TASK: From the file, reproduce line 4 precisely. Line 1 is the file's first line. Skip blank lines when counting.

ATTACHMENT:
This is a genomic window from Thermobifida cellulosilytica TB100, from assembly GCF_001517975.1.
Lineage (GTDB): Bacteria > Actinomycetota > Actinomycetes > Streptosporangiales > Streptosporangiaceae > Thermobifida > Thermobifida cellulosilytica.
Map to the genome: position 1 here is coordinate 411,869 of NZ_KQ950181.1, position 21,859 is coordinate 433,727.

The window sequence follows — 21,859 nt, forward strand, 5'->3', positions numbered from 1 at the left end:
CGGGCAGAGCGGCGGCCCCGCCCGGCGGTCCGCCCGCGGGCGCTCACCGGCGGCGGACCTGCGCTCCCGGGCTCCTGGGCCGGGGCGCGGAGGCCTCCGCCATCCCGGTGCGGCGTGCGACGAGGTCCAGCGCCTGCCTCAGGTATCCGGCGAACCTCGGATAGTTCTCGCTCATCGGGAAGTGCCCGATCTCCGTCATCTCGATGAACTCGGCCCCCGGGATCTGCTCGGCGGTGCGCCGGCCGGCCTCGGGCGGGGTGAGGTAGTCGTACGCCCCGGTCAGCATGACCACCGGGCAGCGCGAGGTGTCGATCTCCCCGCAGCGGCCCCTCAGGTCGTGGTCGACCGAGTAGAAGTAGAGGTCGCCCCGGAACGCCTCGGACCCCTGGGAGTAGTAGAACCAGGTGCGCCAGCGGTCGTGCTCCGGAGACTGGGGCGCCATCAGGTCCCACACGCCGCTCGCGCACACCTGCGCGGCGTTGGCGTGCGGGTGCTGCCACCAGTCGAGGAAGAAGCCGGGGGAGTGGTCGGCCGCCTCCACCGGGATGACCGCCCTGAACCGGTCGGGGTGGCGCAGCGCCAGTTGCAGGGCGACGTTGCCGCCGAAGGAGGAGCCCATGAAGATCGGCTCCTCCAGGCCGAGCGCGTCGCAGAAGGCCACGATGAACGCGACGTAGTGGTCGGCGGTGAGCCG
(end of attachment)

The window sequence follows — 21,859 nt, forward strand, 5'->3', positions numbered from 1 at the left end: